To evaluate the demographic, laboratory, clinical and imaging findings, surgical procedures and complications in women with final pathology results of pelvic tuberculosis (PT), pelvic echinococcosis (PE) or pelvic actinomycosis (PA) following exploratory surgery for suspicion of ovarian cancer.

Among 492 operations from January 2005 through January 2013, we retrospectively reviewed women with PT (n = 15), PE (n = 6), or PA (n = 5) mimicking ovarian cancer seen in an education and research hospital clinic.

The mean ages of the women with PT, PE and PA were 34.2 ± 9.4, 39.1 ± 11 and 46.3 ± 3.6 years, respectively. The serum CA‐125 was elevated in 14 (93%), four (67%) and four (80%) women, respectively. The average CA‐125 levels were 242.8 ± 240, 104.3 ± 76.4 and 52.3 ± 18.6 IU/mL, respectively. The most common symptom was lower abdominal pain in 12 (87%), four (67%) and four (80%) women, respectively. The most common ultrasonography and computed tomography/magnetic resonance imaging finding was a pelvic mass in 11 (73%), six (100%) and five (100%) women, respectively. The most common surgical procedure was extensive adhesiolysis in 10 (67%), three (50%) and five (100%) women, respectively.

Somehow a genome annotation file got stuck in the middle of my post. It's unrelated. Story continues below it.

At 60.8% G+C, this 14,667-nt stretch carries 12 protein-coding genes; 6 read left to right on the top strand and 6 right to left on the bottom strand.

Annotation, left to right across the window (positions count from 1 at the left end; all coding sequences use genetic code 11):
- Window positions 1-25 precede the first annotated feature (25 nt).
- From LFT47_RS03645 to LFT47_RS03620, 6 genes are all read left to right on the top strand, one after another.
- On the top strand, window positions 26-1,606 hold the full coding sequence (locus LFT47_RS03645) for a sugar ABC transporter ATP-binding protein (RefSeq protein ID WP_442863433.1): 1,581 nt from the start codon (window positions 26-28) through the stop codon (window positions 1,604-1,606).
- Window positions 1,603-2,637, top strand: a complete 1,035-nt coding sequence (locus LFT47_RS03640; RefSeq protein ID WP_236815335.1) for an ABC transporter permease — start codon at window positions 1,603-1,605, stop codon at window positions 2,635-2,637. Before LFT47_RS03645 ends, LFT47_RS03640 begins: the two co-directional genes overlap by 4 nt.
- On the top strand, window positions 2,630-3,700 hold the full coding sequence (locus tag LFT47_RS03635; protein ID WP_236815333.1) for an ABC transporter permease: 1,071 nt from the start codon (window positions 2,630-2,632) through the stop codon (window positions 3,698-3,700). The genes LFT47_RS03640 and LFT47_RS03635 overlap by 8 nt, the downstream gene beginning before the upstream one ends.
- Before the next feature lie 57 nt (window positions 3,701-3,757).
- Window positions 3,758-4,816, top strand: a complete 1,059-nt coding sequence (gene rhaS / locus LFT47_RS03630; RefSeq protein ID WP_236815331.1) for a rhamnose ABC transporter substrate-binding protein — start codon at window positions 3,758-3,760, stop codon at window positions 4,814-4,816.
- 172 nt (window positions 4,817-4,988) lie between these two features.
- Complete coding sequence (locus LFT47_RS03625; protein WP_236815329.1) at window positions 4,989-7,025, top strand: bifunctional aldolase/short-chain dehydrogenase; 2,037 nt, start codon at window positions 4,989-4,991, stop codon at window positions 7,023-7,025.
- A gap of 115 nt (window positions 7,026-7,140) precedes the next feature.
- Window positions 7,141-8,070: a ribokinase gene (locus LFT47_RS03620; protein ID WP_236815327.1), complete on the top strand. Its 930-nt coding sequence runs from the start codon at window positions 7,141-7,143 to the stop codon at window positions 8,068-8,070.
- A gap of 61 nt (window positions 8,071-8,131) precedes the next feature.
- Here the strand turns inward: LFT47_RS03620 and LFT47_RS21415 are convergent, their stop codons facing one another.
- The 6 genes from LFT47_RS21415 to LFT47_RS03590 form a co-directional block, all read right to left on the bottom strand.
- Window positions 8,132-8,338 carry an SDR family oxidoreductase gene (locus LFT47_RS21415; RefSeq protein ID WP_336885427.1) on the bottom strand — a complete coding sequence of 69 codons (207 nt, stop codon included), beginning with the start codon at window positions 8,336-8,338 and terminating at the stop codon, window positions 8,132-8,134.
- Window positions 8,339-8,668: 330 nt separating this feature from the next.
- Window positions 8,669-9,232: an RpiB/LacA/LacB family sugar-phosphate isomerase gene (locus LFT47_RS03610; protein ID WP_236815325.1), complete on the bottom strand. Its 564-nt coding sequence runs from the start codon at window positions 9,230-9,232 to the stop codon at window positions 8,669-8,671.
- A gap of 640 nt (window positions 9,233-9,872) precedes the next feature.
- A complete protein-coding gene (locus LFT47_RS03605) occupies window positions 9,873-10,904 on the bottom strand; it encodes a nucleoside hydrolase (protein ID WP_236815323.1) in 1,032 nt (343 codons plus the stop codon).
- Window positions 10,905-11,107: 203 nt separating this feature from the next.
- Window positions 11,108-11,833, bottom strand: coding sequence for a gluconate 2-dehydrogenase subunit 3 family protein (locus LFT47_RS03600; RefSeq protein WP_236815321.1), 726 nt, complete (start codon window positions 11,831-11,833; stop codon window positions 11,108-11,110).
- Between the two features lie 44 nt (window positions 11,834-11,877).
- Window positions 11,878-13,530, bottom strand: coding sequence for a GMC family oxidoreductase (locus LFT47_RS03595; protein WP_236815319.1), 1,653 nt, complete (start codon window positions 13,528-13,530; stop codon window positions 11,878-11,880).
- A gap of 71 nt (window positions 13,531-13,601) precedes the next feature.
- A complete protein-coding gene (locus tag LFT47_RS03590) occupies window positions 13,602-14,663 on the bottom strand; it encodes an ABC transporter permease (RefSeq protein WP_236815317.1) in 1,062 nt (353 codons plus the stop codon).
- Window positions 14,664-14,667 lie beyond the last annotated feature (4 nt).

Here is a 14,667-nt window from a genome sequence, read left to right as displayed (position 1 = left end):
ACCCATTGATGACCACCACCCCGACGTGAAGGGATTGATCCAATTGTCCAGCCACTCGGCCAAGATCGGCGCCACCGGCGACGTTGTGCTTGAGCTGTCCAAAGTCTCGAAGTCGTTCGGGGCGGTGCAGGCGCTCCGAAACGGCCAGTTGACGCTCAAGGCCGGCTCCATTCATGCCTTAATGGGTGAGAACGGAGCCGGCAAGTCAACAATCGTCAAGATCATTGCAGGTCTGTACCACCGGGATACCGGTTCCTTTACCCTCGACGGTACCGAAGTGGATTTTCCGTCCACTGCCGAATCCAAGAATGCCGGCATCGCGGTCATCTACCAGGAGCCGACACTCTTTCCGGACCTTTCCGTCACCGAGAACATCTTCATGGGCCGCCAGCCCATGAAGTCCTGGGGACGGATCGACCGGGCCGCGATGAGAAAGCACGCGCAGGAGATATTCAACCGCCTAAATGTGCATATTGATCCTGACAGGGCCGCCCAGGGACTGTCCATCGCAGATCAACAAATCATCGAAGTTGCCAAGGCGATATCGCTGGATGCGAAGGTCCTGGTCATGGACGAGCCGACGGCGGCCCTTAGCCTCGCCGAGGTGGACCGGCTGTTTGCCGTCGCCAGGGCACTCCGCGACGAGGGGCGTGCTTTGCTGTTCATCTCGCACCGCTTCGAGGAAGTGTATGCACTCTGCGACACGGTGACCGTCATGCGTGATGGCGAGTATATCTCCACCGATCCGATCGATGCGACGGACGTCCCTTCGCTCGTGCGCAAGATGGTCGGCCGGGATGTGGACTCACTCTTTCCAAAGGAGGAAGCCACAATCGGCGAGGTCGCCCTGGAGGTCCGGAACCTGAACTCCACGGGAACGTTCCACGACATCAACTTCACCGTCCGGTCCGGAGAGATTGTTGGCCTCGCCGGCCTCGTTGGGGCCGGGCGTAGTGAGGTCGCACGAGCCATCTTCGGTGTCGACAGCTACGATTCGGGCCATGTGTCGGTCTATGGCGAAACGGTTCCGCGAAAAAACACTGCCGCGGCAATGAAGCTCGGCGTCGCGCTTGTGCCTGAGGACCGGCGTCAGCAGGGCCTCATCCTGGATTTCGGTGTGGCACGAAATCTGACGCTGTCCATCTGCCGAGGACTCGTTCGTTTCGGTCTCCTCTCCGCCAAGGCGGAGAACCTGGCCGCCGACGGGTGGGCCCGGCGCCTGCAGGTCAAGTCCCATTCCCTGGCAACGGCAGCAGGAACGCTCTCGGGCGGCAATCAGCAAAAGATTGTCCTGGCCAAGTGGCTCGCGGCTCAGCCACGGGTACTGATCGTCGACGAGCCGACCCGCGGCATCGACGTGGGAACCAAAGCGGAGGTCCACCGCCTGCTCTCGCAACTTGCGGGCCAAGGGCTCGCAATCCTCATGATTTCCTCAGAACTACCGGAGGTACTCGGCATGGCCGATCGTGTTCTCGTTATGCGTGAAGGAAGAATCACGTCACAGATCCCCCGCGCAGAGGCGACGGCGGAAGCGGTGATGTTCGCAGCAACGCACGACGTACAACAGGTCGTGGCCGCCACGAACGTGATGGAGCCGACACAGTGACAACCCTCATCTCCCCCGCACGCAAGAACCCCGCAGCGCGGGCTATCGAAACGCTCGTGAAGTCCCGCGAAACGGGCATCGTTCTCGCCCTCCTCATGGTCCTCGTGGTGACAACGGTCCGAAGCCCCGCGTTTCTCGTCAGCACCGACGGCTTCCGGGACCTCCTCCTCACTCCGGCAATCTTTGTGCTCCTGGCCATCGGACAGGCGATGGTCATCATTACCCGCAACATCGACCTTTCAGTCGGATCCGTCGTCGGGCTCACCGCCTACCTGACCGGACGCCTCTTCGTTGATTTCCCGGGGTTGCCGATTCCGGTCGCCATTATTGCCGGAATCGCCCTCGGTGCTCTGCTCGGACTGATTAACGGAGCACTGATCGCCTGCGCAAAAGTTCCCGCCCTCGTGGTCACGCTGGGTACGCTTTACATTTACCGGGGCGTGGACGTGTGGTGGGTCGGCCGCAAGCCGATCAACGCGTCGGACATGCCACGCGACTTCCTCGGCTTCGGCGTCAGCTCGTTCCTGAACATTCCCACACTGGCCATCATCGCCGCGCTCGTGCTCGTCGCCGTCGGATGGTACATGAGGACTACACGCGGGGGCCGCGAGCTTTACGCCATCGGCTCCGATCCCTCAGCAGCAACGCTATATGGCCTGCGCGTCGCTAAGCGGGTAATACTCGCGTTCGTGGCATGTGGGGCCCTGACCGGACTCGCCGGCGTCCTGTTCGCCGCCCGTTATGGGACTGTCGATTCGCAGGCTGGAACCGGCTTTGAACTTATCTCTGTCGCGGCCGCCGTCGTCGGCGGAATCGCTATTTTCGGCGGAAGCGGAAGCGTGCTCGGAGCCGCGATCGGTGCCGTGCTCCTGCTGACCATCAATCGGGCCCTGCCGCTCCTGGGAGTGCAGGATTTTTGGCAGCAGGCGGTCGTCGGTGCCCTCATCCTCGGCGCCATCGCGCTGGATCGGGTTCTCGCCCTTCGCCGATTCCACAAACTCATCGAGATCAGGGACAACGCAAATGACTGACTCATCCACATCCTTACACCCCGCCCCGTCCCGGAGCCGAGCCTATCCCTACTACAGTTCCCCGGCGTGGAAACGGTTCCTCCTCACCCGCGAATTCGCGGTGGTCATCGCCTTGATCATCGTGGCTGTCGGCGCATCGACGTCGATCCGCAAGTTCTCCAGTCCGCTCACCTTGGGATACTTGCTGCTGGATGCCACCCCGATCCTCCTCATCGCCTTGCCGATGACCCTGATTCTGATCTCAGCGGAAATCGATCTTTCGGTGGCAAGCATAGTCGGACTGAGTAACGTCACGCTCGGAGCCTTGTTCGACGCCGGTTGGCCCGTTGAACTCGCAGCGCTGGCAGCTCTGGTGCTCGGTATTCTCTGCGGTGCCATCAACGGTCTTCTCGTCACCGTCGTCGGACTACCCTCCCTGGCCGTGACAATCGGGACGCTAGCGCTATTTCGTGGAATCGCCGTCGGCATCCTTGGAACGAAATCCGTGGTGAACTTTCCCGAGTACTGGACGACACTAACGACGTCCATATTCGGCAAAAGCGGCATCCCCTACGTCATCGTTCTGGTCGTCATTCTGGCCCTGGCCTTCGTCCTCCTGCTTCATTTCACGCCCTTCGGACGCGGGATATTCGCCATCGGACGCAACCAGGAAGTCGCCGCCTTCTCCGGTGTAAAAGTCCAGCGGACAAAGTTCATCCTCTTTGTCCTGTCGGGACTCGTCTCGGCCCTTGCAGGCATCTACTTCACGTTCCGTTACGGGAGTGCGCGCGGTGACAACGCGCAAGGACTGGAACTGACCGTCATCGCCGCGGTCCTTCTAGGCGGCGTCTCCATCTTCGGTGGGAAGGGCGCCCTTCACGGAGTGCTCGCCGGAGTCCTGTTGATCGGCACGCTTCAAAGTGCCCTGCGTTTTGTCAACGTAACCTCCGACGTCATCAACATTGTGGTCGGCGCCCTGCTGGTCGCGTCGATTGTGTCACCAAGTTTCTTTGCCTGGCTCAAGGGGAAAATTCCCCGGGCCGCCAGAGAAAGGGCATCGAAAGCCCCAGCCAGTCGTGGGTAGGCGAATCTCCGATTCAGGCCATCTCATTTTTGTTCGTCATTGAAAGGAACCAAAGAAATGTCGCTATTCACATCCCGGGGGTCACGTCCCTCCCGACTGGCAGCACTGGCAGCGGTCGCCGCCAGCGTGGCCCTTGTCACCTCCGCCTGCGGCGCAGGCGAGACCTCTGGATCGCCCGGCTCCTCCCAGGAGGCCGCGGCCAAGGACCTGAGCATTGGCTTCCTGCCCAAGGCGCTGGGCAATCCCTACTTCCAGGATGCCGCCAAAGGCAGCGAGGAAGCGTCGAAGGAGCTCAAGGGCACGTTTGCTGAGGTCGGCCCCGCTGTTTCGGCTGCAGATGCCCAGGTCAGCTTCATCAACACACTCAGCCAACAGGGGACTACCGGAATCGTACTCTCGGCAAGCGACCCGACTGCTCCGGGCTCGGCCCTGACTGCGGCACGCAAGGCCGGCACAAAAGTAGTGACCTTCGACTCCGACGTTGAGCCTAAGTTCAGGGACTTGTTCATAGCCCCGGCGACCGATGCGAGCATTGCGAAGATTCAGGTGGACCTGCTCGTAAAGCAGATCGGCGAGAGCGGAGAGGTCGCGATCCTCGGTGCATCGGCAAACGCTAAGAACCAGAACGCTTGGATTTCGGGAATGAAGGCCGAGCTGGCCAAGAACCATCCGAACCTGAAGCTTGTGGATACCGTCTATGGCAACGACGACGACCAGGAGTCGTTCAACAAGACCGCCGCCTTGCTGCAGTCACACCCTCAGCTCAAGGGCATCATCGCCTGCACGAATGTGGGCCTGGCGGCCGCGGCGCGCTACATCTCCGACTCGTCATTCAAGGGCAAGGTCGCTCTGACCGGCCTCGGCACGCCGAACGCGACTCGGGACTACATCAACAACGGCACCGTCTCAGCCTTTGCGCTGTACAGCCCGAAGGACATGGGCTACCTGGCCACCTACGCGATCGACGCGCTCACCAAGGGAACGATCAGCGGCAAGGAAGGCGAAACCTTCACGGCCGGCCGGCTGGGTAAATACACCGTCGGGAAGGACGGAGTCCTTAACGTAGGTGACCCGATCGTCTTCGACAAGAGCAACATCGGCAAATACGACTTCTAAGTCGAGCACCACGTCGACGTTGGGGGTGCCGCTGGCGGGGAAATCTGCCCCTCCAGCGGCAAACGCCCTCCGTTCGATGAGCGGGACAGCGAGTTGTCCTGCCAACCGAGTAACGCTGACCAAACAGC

Pelvic tuberculosis, echinococcosis and actinomycosis must be included in the differential diagnosis of women suspected to have ovarian cancer with or without ascites and elevated CA‐125 levels, especially in those living in endemic countries. During surgical exploration, frozen section analysis is important to avoid unnecessarily prolonged surgical procedures and retroperitoneal lymphadenectomy, which increases morbidity in women with these curable pelvic infectious conditions.